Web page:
Regarding the above, a drink is defined as 350ml of normal beer (5% alcohol), 150ml of wine (12% alcohol) or 45ml of 80° distilled liquor (40% alcohol).

Therefore, consumption should not exceed one drink per day for women or 2 drinks in the case of men suffering from IBS.

That said, we have to link it with kombucha. Traditional kombucha has a percentage less than 0.5%, where in context with a normal beer, you should drink 8 servings of kombucha to equal one of beer, and therefore, the alcohol in traditional kombucha should not be a problem regarding irritable bowel.

The alcohol content depends a lot on fermentation, as well as second fermentation techniques that achieve  hard or alcoholic kombuchas, and this is explained much better in the post about the alcohol content of kombucha.

Is it possible that I can prevent IBS?

Emotional problems and gut microbial dysbiosis are closely linked to the development of IBS, and drinking kombucha can help improve mood thanks to the microorganisms offered that improve microbial balance.

We talked about this recently in the post about kombucha and anxiety, where we saw that it could indeed have a positive effect, but as always we lack evidence in humans.

Probiotics also produce substances that inhibit inflammatory reactions that damage tissues and generate functional problems in intestinal digestion.

Anxiety and stress can impair the microbial balance of the gastrointestinal tract and increase alcohol consumption which has been shown to intensify IBS symptoms. In turn, IBS can promote the development of anxiety and  stress, so it was very common for IBS care to be linked to stress control.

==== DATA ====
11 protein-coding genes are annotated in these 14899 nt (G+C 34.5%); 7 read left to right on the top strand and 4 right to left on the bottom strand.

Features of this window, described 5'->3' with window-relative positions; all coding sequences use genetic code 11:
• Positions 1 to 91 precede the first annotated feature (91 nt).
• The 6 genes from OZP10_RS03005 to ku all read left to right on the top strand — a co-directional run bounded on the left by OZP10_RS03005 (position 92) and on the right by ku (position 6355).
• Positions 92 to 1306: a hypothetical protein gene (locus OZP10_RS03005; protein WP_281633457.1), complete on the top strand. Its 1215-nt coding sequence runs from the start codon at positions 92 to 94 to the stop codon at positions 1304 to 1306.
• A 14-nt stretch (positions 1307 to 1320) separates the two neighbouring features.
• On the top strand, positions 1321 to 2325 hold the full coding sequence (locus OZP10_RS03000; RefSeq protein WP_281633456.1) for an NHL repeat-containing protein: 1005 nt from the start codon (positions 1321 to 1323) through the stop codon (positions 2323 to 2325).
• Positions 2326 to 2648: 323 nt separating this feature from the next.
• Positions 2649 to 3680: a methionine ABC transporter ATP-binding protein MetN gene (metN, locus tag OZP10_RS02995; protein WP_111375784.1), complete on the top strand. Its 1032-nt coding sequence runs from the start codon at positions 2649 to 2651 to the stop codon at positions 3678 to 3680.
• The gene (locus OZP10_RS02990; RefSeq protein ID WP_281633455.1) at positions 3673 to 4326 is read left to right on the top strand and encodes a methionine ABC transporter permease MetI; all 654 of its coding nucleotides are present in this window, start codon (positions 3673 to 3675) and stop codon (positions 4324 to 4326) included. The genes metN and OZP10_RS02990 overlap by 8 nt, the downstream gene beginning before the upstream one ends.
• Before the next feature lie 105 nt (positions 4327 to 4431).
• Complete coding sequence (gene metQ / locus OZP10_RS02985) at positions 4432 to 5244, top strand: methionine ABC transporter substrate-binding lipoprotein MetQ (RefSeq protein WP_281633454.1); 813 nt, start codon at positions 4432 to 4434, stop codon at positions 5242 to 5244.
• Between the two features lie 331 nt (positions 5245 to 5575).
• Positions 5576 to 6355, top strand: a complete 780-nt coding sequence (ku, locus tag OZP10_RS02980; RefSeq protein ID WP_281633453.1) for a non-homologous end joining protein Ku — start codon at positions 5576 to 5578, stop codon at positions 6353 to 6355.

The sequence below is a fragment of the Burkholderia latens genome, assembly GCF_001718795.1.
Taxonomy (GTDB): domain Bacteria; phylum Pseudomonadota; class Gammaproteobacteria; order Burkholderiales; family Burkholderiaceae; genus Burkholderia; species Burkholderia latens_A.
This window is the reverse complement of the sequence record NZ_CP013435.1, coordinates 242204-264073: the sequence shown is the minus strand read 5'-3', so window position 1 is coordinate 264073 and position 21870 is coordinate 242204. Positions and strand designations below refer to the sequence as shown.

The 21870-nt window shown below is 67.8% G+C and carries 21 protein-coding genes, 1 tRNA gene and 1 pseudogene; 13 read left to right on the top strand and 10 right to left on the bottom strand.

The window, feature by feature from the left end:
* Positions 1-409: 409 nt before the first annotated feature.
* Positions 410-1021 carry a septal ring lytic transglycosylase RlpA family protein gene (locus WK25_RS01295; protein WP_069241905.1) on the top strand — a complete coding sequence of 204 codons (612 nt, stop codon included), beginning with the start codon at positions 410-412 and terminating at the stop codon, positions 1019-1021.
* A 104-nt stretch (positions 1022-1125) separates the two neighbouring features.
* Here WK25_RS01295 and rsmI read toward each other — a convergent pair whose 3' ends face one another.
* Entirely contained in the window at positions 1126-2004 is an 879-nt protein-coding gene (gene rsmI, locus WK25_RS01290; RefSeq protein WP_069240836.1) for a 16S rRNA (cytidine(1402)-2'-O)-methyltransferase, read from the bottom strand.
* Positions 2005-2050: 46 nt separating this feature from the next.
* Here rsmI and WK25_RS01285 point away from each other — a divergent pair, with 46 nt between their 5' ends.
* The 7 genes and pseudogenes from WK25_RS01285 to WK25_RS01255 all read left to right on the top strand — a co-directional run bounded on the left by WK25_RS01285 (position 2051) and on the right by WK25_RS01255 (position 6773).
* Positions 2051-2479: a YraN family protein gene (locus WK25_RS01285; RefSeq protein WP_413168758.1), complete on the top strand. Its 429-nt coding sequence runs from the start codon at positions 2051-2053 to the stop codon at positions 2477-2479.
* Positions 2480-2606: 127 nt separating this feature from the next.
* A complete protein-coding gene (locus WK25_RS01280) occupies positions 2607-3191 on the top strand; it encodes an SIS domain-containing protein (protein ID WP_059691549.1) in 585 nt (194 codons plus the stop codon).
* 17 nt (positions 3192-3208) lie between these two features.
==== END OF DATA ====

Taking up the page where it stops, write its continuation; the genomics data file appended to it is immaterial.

Something that I think is important to rule out on the subject, is that studies were done with rodents where they were induced a permeability in the intestine, and finally it was suggested that kombucha could be a promising therapeutic candidate to reduce intestinal permeability[9]

Control of diseases that promote IBS?

Kombucha has antibacterial properties, due to its probiotic content and acidity, which contribute to the control of several enteropathogens such as Campylobacter and Salmonella that cause acute gastroenteritis.  [7]

Damage to the lining of the colon can be avoided with the use of some probiotics, these protect gut health by inhibiting the binding and growth of pathogenic bacteria in intestinal cells, as well as modulating the immune reaction and improving mucin secretion. In this way, the function of the intestinal barrier, which  is  associated with the development of the disease, is improved.  [1]  [3]

Also, the role of lipid peroxidation in the development of the disease was observed in other studies  , with decreased antioxidant capacity. This could be a fundamental aspect in the treatment, although studies that corroborate this information are still lacking. [10]

This is all the information we can offer you about it, concluding that there is still controversy in the use of kombucha in patients with irritable bowel, but in healthy people who have a control in the consumption of kombucha it is expected that they can observe the benefits with a lower risk of intestinal pathologies.